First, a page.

Carpal Tunnel Syndrome: Is Surgery The Answer?

Do you think you have carpal tunnel syndrome? The most common symptoms are pain and numbness in your hand or wrist. Sometimes that pain can spread up the length of your forearm.  Your carpal tunnel is actually a kind of conduit between the ligaments and bones of your hand and the median nerves and tendons that run up your arm. Clinical data suggests that repetitive movements of the hand and wrist can inflame the carpal tunnel and lead to the nerve damage. This puts people who work on factory assembly lines, typists and even grocery clerks as among the most susceptible.

Those afflicted with carpal tunnel syndrome first notice a tingling or itching in the palm of the hand. Even though there are no obvious signs of swelling, sufferers will often feel as though their hands are so “thick” as to render them useless.

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In extreme cases, surgery might be required to alleviate the issues associated with this type of nerve damage. Here’s what you need to know about the surgery option for carpal tunnel syndrome:

When Surgery Is Considered an Option

Surgery is recommended for patients afflicted with carpal tunnel syndrome when signs of nerve damage are preventing someone from carrying out their normal daily routines. There could be issues with a loss of hand coordination and disruption of sleep because of the ongoing pain. The decision to move forward with surgery will probably come after months of no effective alternative therapy treatments.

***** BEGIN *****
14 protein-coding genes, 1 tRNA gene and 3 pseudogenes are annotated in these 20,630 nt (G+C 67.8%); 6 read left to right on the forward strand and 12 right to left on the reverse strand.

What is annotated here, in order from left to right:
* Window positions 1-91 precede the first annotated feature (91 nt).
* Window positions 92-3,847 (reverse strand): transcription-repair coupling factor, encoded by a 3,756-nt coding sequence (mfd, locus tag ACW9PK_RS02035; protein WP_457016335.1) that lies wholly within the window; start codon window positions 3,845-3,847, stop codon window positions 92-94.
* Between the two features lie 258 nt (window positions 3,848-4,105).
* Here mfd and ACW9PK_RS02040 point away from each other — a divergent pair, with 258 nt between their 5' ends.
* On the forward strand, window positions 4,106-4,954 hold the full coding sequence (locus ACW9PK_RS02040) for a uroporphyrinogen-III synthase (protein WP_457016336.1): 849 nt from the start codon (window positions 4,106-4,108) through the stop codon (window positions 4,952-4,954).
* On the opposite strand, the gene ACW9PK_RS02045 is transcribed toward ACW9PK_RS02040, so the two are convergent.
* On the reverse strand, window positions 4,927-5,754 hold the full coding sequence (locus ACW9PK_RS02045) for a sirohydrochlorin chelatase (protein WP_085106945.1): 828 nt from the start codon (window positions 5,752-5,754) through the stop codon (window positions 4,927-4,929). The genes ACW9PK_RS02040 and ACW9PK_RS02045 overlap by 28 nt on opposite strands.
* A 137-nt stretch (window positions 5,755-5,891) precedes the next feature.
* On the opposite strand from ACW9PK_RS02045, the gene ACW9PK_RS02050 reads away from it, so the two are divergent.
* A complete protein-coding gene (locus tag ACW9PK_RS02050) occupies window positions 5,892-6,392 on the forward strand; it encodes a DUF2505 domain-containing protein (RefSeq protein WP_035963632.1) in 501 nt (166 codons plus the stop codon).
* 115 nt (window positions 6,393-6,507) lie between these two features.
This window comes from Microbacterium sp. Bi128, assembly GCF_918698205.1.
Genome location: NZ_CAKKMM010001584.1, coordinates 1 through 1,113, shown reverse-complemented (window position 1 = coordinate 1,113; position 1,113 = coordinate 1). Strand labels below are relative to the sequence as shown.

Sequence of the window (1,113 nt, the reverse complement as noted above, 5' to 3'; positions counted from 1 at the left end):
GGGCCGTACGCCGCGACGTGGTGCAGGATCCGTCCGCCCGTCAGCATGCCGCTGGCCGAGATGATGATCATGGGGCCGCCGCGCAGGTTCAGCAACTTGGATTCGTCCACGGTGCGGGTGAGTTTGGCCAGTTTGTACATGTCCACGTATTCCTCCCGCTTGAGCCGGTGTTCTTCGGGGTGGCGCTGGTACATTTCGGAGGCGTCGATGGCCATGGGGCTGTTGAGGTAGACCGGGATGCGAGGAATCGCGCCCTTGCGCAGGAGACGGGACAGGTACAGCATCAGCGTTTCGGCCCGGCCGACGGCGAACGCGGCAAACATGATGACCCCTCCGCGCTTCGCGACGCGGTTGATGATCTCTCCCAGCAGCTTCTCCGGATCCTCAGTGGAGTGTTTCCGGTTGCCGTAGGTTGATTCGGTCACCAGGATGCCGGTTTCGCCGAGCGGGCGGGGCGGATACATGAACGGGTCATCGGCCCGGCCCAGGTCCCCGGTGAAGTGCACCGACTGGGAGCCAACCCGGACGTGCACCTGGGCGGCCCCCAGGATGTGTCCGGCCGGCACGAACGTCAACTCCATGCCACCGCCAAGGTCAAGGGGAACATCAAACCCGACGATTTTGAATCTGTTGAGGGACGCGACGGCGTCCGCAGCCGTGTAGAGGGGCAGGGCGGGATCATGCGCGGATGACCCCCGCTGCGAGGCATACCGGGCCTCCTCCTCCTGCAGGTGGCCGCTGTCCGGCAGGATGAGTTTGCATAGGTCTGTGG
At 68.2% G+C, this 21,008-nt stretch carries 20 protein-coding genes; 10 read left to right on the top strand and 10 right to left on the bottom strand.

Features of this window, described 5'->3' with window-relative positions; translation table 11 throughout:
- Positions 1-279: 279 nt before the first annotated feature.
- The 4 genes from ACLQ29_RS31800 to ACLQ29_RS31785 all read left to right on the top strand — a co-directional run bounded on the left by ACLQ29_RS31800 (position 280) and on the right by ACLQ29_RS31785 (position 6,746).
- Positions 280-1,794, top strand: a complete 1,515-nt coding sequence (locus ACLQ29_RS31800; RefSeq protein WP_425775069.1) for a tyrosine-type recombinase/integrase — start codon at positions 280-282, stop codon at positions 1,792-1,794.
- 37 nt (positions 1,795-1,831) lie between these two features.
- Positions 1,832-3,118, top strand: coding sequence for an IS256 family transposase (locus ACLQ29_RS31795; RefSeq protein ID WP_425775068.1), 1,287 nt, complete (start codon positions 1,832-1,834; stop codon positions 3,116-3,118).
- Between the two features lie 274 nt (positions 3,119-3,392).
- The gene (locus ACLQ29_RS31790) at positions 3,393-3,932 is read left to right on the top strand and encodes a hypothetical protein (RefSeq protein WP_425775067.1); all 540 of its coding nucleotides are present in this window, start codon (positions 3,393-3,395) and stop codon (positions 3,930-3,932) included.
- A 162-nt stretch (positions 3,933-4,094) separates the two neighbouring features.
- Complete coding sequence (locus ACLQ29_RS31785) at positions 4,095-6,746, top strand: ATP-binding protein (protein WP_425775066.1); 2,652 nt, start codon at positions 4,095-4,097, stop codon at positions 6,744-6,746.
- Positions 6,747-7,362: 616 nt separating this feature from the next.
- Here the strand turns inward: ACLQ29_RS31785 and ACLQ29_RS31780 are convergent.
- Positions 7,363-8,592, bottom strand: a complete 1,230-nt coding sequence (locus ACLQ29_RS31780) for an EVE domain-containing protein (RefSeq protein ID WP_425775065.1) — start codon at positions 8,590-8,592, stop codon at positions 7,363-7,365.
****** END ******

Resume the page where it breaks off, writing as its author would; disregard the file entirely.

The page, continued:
The Surgical Procedure

As with many surgical procedures, there will be a choice between open surgery or endoscopic surgery. Both procedures will target the transverse carpal ligament. By making an incision in that ligament, the pressure should be relieved.

The open surgery procedure for carpal tunnel syndrome will leave a bigger scar. The recovery time will also be longer than with the endoscopic procedure. However, with the open surgery approach, there is a greater reduction on complications. The endoscopic procedure allows for a quicker recovery time and minimal scarring. However, there is a chance that further procedures will be required if the pain persists.

A third option would be to do a smaller open surgery that would allow your doctor to examine the ligament directly but wouldn’t create a large scar. This is a relatively new approach to dealing with carpal tunnel syndrome through surgery. The research studies about its effectiveness are ongoing.

Alternative Forms of Treatment

Before rushing into the surgery option, you might want to consider alternative forms of treatment. In fact, most people who suffer from bouts of carpal tunnel syndrome don’t require surgery. There are various physical therapy exercises that can be used to help alleviate the pain. Additionally, sufferers can find relief in a variety of over-the-counter products. A very popular external pain relief product is Magnesium Direct X-Pain. This solution is sprayed directly on the inflamed area and massaged into the skin.

As with any type of ailment, the best course of action with carpal tunnel syndrome is to see a doctor at the first signs of trouble. Early detection can go a long way towards stemming the advance of the nerve damage.

Adrienne Erin is a freelance writer and designer, and she blogs at Miss Rx. You can see more of her work or get in touch by following @foodierx on Twitter.

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